The sad tale of the whole matter is that I didn’t print the sleeve pattern when I printed everything else and it’s not available on the site anymore, for unknown reasons.  I did save it on the school computer, which meant going back down there yesterday, only to find my “new” monitor had died.  I replaced it with the one from the stand-up computer and printed out the sleeve pattern.  Did I then go that extra step and SEND MYSELF THE PDF FILE OF THE SLEEVE PATTERN?  No, I did not.  And now, needing to make a new sleeve pattern in a bigger size, can I simply dig the rest of the sleeve pattern out of the recycle bin and tape it all back together?  Well, I can, but it will be a more involved process since I so efficiently emptied my overflowing bins into the big bin.  Oy vey.

I’m glad I did make the muslin (and I’ll make another one in 48 before cutting into that fabric) because the directions are really awful and now that I’ve made the whole thing I have an idea of what they are trying to get across.  Don’t even get me started about the term “plackett” which is used often and refers to: the contrasting color in the bodice, in the skirt and also the waistband.  Those are six different pattern pieces, all of which are numbered.  Why they do not refer to the numbers is beyond me.  I also completely messed up one half of the collar, so I’ve got that out of my system.  And it’s been years since I set in a sleeve!  I prepped both of them, but realized that just putting in one would give me a good enough idea.
So, yeah.  At this point I’m happy I didn’t just start right in on the real fabric.  Here’s the too-tight bodice.


And we’re off again in muslin/old sheet land.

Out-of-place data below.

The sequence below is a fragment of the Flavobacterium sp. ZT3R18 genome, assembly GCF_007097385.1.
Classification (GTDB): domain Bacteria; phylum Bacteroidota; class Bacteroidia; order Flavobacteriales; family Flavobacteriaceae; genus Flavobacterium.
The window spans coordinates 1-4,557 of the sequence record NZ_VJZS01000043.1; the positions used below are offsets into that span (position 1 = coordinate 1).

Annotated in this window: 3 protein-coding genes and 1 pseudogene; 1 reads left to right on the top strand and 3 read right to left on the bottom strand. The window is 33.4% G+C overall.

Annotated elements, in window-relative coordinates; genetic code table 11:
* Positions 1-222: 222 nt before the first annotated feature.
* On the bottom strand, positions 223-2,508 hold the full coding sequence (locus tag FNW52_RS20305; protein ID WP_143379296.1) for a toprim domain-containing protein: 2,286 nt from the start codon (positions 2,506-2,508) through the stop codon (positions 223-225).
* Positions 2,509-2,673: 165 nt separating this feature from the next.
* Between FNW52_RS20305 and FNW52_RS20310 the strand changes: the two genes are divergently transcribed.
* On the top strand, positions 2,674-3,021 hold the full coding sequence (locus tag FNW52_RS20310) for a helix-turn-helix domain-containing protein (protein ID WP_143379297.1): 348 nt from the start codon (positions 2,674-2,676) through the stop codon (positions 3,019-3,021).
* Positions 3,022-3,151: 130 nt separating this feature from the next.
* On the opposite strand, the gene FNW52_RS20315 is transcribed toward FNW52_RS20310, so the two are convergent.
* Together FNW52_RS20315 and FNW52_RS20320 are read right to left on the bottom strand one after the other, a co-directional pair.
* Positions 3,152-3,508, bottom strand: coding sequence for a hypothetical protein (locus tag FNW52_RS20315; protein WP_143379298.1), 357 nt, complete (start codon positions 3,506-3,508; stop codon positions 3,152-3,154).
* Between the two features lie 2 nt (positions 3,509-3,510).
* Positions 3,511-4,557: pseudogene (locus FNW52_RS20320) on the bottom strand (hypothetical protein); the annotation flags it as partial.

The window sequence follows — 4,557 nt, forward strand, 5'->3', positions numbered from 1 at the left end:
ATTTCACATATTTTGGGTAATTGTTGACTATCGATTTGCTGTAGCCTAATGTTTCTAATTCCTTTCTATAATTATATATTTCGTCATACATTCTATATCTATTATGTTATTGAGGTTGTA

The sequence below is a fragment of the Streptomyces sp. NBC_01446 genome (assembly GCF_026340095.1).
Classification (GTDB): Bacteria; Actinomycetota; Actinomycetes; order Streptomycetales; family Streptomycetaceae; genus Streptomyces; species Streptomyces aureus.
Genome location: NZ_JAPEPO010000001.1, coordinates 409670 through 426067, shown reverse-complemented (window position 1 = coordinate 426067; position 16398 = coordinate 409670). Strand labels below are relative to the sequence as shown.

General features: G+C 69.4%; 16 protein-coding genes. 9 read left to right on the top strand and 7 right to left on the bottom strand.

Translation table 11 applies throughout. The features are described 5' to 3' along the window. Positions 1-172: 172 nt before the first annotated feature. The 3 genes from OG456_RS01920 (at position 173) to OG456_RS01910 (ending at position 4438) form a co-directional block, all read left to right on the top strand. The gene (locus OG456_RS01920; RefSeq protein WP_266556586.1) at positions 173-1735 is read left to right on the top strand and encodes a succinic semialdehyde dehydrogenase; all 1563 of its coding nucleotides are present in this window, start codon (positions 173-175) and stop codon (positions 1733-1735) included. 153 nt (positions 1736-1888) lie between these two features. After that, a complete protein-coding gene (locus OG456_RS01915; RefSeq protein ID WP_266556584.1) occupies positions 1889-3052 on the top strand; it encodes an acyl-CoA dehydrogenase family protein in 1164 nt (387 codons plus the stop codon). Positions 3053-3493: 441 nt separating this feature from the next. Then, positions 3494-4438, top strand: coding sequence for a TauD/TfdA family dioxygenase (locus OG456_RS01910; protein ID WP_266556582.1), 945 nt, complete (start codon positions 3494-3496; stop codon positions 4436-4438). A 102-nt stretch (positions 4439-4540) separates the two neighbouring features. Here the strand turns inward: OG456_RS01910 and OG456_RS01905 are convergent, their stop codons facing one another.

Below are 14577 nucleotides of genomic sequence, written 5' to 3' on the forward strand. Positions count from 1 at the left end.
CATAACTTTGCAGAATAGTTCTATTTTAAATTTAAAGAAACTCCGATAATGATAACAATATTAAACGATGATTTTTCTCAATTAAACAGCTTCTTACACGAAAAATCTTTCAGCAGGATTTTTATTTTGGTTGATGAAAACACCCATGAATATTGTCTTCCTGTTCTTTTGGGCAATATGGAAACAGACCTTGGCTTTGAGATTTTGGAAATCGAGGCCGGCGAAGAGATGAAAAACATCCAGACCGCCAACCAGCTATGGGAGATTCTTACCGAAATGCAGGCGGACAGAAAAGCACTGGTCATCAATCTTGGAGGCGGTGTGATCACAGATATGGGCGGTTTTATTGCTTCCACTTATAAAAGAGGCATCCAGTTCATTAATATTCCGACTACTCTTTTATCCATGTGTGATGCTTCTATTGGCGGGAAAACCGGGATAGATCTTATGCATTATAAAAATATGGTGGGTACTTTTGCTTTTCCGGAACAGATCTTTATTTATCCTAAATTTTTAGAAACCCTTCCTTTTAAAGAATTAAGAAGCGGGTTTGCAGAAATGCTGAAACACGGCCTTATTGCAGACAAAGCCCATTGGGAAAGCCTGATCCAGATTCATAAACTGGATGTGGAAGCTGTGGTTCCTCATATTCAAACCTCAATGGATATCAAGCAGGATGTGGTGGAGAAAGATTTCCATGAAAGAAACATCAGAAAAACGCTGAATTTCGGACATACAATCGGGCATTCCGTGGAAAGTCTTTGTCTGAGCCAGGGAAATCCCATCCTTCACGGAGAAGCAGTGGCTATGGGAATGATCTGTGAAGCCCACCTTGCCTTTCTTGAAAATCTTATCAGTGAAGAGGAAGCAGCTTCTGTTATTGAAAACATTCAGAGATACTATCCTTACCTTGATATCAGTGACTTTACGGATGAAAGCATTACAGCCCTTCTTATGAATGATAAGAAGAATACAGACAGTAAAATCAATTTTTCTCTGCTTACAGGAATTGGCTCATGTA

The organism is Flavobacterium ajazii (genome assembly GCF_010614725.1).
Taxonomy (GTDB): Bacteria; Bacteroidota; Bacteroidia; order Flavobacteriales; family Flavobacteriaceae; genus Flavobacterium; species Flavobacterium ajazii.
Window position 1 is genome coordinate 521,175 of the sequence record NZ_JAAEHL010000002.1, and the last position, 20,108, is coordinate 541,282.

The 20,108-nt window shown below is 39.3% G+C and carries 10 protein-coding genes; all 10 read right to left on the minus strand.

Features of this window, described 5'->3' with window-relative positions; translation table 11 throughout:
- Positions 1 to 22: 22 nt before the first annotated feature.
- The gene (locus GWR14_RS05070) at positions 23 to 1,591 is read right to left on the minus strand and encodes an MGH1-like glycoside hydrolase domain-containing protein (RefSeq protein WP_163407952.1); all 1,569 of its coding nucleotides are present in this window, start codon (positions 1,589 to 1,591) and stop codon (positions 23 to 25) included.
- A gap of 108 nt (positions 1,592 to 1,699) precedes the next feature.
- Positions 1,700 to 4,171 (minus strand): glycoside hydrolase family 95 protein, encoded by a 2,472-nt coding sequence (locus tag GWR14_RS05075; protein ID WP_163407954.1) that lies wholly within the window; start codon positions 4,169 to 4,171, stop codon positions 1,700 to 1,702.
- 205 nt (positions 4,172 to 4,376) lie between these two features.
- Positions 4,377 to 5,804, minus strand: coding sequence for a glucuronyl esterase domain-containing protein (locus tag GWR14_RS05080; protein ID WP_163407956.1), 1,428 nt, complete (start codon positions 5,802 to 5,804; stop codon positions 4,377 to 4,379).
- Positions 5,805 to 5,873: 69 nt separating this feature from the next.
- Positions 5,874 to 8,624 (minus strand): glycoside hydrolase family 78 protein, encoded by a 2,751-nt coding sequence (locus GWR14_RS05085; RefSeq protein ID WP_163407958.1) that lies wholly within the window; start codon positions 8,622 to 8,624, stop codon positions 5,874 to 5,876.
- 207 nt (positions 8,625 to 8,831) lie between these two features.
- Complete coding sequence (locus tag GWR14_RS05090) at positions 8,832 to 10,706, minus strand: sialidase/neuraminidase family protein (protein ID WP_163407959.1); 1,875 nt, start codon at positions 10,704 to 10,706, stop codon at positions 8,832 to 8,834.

Also today, I cleaned out my sewing baskets.  I have two; one was my mothers, and one my grandmother’s.  This was a fishing tackle box, until my grandmother added the quilted lining for my mom.  It’s my usual sewing/mending basket.
In it I keep basic sewing supplies: pins, needles, basic thread, beeswax, measuring tape, marking items etc.
This sewing basket was one of the few things I asked for when my grandmother died.  It’s the one I drag out when I’m officially sewing something. It has a lot of sewing extras.  Here’s a look all the way to the bottom.  That tin on the right once held lip gloss, but now it holds all my bobbins.
It has a plastic divider that also holds things.
Isn’t it cheery and fun?
Here’s my favorite thing in the box.  My grandmother’s name was Helen.
Okay, muslin take two.
Better fit this time!

The Whipping Man

I received a free ticket to this play (thanks Michael!) and am so glad I got to go.  Though the first act had a leg amputation which caused me to nearly pass out/throw up* this play’s setting and themes (Jewish slave holder at the end of the Civil War, freedom, Passover) were intriguing. The plot twists were handy (That was me who gasped aloud when the big reveal near the end happened) and for a play that dealt with such serious topics, it was frequently funny.  Gavin Gregory, Carter Hudson and Christopher Livingston were all tops in their roles as young slaveholder (Carter Hudson) and freed slaves (Gregory and Livingston).  Also, the set was fabulous, and I wish my camera could do more with low-light settings.

*Really.  I was deep breathing while trying to figure out where, exactly, would be the best place for me to puke.  It took a good 10 minutes into the second act to regain equilibrium.